Bio1100 Chapter 3 Chap 2   Cells   Chap 4
  1. Living organisms are made of cells  , with or without a nucleus.
    • Cell theory

      1. All living organisms are made up of one or more cells.

      2. All cells arise from pre-existing cells.


    • Every cell on earth falls into one of two basic types:

      An eukaryotic cell typically

      • has a central organelle called a nucleus which contains the cell’s DNA.

      • has other specialized organelles to perform various cellular functions.

      • is bigger than prokaryotes.

      A prokaryotic cell typically

      • does not have a nucleus to house its DNA.

      • does not have other specialized structures called organelles.

      • is smaller than eukaryotes


    • Prokaryotic cells such as bacteria lack specialized structures called organelles.

      Like all cells, a prokaryote have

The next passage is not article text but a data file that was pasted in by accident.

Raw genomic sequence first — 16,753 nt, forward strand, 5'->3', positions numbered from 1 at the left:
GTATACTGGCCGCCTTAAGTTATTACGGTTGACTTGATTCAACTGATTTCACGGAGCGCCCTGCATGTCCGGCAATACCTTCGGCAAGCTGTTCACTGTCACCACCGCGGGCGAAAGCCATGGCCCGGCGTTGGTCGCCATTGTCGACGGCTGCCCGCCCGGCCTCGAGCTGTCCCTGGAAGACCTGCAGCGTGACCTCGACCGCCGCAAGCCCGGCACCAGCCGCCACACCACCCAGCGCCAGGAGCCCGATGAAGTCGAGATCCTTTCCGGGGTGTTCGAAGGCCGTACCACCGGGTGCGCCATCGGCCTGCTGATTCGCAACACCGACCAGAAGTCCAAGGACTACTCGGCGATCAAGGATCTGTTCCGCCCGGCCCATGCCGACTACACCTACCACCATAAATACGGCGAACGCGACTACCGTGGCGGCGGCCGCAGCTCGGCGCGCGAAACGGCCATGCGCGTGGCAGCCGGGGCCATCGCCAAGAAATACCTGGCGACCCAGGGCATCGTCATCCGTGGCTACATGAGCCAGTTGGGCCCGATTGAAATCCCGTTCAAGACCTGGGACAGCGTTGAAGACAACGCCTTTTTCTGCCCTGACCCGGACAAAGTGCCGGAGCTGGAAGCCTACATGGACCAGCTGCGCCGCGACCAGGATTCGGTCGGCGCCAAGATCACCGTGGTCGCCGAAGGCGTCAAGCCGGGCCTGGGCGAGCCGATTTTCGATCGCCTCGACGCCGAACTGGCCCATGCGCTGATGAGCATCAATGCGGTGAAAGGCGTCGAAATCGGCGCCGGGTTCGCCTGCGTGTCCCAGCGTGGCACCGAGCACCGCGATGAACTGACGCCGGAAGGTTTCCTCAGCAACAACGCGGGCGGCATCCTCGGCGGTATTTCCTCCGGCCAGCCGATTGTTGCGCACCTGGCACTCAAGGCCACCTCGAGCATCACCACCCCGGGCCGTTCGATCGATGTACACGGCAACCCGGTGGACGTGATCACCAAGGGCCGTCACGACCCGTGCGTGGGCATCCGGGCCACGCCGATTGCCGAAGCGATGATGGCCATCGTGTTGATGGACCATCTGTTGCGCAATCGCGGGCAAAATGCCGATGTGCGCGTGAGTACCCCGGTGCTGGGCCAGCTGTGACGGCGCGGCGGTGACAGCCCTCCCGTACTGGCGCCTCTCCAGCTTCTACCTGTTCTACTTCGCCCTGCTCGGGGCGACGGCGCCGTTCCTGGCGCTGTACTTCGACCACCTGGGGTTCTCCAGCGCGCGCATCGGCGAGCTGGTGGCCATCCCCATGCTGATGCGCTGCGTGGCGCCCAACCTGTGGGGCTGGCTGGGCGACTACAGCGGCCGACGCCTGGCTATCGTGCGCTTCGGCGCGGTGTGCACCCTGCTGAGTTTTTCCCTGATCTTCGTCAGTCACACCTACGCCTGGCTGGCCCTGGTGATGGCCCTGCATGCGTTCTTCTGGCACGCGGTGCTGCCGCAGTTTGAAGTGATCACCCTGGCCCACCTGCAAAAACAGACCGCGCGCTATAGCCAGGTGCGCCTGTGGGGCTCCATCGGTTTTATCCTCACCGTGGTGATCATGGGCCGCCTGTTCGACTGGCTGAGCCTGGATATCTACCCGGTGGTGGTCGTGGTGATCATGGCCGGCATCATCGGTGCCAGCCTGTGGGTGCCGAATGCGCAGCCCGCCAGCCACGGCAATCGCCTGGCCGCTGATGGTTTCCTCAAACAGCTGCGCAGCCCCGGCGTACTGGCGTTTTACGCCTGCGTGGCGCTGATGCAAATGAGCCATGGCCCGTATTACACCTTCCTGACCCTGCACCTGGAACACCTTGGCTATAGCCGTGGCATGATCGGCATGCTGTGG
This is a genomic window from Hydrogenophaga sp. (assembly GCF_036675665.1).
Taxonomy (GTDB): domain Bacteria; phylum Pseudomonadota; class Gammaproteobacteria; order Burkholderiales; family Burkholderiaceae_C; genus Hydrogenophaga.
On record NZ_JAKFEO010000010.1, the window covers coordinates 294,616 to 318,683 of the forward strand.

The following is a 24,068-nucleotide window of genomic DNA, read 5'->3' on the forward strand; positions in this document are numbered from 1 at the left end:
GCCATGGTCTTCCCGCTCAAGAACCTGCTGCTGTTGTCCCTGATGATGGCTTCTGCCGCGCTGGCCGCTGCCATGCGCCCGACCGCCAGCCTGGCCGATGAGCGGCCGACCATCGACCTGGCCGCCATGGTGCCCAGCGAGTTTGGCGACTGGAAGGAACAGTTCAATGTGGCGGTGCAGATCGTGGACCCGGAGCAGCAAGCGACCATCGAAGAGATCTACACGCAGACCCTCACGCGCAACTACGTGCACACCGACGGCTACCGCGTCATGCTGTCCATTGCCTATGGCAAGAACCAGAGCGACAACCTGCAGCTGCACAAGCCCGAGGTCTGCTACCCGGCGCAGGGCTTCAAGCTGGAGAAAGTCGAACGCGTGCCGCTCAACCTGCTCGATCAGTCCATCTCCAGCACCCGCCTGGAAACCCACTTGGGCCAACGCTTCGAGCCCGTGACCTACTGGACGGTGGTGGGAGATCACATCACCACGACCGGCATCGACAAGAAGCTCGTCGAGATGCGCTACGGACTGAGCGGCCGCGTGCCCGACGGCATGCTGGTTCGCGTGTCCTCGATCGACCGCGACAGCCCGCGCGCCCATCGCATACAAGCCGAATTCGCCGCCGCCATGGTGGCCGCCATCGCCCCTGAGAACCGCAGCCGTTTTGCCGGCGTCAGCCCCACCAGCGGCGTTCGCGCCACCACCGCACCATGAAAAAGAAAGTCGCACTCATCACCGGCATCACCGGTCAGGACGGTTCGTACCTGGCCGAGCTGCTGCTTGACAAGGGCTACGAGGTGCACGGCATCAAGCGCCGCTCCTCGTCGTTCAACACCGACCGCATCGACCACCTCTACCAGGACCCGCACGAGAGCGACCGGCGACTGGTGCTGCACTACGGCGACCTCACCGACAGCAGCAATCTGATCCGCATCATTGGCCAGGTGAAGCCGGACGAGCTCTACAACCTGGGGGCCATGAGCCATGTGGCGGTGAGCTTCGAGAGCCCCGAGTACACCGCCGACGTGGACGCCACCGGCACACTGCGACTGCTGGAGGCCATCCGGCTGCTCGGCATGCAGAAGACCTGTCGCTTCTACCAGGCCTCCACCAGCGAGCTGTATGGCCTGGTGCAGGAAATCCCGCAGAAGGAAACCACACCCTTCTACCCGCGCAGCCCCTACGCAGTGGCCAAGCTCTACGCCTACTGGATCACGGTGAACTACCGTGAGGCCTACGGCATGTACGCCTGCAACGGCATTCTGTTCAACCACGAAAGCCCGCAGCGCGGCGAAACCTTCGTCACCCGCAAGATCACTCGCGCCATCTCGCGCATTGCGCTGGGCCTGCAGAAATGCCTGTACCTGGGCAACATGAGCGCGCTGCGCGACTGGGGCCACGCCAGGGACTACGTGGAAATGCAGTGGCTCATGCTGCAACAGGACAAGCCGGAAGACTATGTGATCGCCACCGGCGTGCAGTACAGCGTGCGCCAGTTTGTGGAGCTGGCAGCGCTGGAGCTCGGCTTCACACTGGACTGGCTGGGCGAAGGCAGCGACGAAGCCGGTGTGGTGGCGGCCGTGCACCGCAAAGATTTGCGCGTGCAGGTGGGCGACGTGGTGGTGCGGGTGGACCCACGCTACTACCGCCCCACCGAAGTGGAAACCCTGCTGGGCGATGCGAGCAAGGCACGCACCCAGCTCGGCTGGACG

• a plasma membrane surrounding the cell
      • a semifluid cytoplasm interior
      • the genetic molecule DNA
      • ribosomes that make proteins

      In addition to its own DNA, which is circular, often there are other circular pieces of DNA called plasmids embedded in a bacterial cytoplasm.


  2. The plasma   membrane that encloses all cells consists of a phospholipid bilayer   .
    • All cells possess a plasma membrane.

      The membrane is a double layer (bilayer) of phospholipids.

      Hydrophilic "heads" on the exterior are attached to a hydrophobic interior made of hydrocarbon "tails".